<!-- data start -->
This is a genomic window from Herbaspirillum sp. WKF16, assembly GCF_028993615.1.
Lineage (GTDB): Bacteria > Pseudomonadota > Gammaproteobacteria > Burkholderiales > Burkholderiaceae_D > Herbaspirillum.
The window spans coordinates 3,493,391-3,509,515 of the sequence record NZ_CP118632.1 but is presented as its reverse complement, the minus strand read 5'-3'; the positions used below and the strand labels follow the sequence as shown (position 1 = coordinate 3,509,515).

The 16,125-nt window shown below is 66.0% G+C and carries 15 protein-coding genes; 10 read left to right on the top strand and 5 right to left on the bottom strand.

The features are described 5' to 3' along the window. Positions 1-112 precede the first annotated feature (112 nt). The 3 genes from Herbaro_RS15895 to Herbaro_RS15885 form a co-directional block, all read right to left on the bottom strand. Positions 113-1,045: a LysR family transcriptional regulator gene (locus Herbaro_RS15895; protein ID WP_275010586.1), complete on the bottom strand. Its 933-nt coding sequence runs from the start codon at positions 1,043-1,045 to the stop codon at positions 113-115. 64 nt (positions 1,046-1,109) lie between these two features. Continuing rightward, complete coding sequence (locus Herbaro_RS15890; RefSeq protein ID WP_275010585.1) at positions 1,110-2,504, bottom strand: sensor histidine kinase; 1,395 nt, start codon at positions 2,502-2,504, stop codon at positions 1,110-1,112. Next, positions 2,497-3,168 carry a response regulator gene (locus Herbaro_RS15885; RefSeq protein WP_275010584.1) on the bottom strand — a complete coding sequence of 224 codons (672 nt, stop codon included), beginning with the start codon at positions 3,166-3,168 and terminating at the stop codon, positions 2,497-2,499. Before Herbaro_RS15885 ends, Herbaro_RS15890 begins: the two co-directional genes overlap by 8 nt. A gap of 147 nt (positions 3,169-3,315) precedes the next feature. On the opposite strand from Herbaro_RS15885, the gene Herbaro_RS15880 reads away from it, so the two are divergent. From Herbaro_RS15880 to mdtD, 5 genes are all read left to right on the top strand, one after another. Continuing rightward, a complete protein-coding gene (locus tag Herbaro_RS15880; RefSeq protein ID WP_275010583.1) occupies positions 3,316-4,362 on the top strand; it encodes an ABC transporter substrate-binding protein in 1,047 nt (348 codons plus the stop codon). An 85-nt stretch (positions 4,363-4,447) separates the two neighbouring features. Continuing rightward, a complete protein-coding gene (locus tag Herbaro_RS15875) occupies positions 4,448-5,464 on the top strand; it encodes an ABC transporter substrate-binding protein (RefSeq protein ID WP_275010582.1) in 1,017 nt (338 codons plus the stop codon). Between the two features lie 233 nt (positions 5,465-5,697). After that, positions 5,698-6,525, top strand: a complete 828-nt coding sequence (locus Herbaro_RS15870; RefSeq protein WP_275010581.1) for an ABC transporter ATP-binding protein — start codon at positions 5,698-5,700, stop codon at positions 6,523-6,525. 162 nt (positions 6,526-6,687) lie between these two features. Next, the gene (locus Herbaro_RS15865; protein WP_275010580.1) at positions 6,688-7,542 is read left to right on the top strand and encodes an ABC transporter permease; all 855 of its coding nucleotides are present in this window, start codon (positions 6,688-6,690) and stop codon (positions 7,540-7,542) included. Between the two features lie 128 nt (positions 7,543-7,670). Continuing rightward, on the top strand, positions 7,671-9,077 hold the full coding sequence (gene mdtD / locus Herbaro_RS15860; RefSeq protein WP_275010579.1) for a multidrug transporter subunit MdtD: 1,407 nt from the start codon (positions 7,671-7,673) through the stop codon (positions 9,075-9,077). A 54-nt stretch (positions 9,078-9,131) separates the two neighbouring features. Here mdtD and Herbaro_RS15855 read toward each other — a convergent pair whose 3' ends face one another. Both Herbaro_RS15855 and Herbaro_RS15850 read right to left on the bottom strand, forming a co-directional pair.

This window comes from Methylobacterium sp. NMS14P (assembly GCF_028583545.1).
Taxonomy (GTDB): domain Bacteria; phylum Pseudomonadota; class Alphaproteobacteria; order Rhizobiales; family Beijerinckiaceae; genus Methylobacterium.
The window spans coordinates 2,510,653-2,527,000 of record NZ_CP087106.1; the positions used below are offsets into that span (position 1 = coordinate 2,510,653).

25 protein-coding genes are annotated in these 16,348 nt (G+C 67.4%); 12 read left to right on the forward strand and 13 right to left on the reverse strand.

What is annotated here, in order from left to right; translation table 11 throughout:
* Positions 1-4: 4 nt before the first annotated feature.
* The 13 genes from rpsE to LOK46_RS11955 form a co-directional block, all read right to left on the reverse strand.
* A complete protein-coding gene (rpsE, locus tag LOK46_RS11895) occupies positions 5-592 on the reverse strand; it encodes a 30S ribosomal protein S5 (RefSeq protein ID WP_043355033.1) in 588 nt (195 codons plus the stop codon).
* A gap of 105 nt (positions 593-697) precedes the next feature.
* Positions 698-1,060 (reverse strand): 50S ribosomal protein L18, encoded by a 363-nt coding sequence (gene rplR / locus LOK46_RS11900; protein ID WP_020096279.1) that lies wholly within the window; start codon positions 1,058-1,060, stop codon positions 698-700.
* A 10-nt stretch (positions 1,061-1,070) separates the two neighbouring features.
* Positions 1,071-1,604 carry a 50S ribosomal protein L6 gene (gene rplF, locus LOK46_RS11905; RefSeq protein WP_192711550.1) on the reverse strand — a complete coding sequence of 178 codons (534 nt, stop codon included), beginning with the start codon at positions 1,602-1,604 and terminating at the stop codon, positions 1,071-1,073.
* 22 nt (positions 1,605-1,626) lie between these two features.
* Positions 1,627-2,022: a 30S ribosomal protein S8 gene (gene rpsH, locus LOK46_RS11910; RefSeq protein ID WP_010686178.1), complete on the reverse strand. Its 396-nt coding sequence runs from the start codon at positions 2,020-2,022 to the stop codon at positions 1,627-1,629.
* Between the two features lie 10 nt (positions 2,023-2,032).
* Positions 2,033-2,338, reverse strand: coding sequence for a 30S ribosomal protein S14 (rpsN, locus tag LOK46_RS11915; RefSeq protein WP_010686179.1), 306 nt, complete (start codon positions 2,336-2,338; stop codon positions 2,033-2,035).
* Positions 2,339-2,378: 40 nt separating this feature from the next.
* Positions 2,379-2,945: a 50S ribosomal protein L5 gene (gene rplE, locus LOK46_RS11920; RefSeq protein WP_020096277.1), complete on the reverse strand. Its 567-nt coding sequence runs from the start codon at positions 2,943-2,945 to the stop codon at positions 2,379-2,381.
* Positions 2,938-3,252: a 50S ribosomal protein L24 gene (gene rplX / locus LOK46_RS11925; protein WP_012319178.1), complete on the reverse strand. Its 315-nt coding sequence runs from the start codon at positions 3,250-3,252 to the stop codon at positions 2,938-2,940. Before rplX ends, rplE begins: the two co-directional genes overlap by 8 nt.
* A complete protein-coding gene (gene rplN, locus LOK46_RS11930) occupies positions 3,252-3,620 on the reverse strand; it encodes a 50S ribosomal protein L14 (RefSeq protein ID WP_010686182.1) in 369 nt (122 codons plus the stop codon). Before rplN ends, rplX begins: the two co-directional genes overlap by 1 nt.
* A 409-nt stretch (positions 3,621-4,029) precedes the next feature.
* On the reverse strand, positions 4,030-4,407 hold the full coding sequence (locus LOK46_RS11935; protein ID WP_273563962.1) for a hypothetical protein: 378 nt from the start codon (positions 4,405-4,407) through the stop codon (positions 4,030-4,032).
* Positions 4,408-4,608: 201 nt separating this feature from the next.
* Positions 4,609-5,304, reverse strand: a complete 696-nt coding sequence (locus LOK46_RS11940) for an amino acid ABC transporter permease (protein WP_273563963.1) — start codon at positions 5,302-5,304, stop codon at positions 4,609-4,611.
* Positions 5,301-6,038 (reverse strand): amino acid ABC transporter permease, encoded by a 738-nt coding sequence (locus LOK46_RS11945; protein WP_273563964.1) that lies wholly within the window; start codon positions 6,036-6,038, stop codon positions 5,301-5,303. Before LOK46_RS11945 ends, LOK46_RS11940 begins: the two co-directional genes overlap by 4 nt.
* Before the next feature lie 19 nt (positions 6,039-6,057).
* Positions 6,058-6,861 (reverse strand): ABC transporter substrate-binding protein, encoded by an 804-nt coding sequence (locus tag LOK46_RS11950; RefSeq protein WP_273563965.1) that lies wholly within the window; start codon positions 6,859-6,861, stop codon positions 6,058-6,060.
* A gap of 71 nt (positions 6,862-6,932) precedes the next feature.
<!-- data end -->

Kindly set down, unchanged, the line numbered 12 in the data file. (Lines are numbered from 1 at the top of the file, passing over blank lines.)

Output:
* The 13 genes from rpsE to LOK46_RS11955 form a co-directional block, all read right to left on the reverse strand.